I want the clause withdrawn. I shall go into a little detail, but I will try to take full note of what you have said, Mrs. Anderson. First, it is necessary to understand what we mean by a company limited by guarantee. What it does not mean is that no one ever makes any money out of it. A company limited by guarantee is not a not-for-profit organisation. Often, we find members of organisations who adopt this methoda company limited by guaranteewho say that of course they have no ability to distribute profits to shareholders, because the shareholders are limited to a share of the value of £1 each and there is no dividend payable on that share. That is what they mean by not for profit. They mean not for the profit of the shareholders, but of course we find that that is a very convenient position when we start to examine some of the salary structures involved in companies limited by guarantee.
Many housing associations, arms length housing companies and other organisations adopt the company limited by guarantee approach. Of itself, it is of course harmless, but it can be used in a certain way. We may find that the chief executive of a company limited by guarantee that provides services previously provided by the local authority earns moreoften considerably morethan the chief executive of the local authority. It becomes a way of obfuscating a nice money-making venture.
The Government, in their wisdomor naivety, in my opinionpropose to allow schools that want to establish academies to form companies limited by guarantee. We know what is going on. Often, people who have set up academies palm off an otherwise useless, finished, worked-out, down-at-heel executive from their company on to a school and pay his salaryit is usually a manfrom school funds. That is how we get into the position we have in London, where head teachers in academies are paying themselves £200,000 a year. Recently, The Sunday Times reported that the head teachers or principals of at least 11 academies are paid more than £150,000 per annum. That is more than some directors of education who run 40, 50, 60, 70 or 100 schools. It is simply a way of putting money into the back pockets of people who would otherwise be working in education for salaries on the scale that everyone else works for.
The proposal that the
governing body of a maintained school in England may...form, or participate in forming, a company to enter into an agreement is simply another way of allowing public funds to be put into private pockets. We have seen quite enough of that over the past 20 to 30 years. People have been able to enrich themselves from the public purse. Whether academies are good or bad in educational terms is not the point. The point is whether we want people to enrich themselves at the cost of taxpayers through the obfuscation of forming a company limited by guarantee. The answer has to be, No we do not.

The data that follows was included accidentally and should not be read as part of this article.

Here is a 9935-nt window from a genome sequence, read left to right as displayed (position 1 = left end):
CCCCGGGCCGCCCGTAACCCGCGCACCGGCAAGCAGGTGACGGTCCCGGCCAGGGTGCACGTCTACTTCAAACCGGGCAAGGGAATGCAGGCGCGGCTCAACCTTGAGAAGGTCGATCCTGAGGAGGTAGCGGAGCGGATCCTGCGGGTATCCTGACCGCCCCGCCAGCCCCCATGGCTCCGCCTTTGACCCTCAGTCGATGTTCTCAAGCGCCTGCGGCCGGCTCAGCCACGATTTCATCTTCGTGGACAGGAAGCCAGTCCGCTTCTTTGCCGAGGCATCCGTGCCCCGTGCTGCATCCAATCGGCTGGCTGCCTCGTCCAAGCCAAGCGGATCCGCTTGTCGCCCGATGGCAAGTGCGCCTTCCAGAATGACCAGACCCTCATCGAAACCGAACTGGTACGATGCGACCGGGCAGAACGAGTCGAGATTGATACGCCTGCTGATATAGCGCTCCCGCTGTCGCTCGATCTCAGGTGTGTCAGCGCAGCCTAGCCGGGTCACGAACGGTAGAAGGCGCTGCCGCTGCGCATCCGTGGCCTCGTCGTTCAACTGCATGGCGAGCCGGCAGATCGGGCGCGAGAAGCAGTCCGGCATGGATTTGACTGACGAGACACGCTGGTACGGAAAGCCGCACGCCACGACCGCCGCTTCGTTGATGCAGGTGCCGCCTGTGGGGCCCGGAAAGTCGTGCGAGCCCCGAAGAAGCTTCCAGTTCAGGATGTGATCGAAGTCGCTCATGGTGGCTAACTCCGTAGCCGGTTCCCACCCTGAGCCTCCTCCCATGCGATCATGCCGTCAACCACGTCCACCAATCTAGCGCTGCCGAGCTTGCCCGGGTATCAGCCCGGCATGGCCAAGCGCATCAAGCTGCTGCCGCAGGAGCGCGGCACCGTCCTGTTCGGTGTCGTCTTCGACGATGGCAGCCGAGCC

Where does the money come from? I have some figures from the north of the country, which is not known for having an embarrassment of riches in education. Sir Peter Vardy writes to complain that his academies in Northumberland get about £1,000 per pupil less than his academies down the road in Middlesbrough. He quoted figures showing that the amount per pupil for Emmanuel college was £5,900 and for the Kings academy was £7,463. His complaint was that Middlesbrough received about £1,000 per pupil more. So we are talking about £8,500 per pupil.
I want to tell the Committee what grants schools that are not academies in the same area receive. Cramlington high school receives £3,628 per pupil, Astley community high school receives £3,924 per pupil and Blyth community college receives a bit more at £4,413 per pupil. None of those grants approach even the lowest amount received by the academies. That is where the academies get their money; the Government have filled up their pockets. We need to know what they are doing with the money. We do not know that any more because academies are outside the Freedom of Information Act in any event.
This proposal will allow them to obfuscate even further. The Government must think carefully. I know that the Opposition would put as many such measures in place as they could. They would probably privatise the whole education system. We all know where the so-called Swedish business is heading. We all know it is about enriching privateers at the expense of the public purse.
Mrs. Anderson, I am trying hard to obey your missive to be brief. There is so much more to say. It is an utter disgrace. I wish that my Government would recognise that the track that they have gone down in this regard, including further measures being taken now, are not in the interests of schooling generally. There is a similar measure on the next page, but I shall not bother to mention it because I think I am making the point with this one. Further assistance to academies and those who are enriching themselves is unnecessary. If academies are to play any part in the serious education of people in this country we need to get rid of this enrichment culture and get down to the brass tacks again.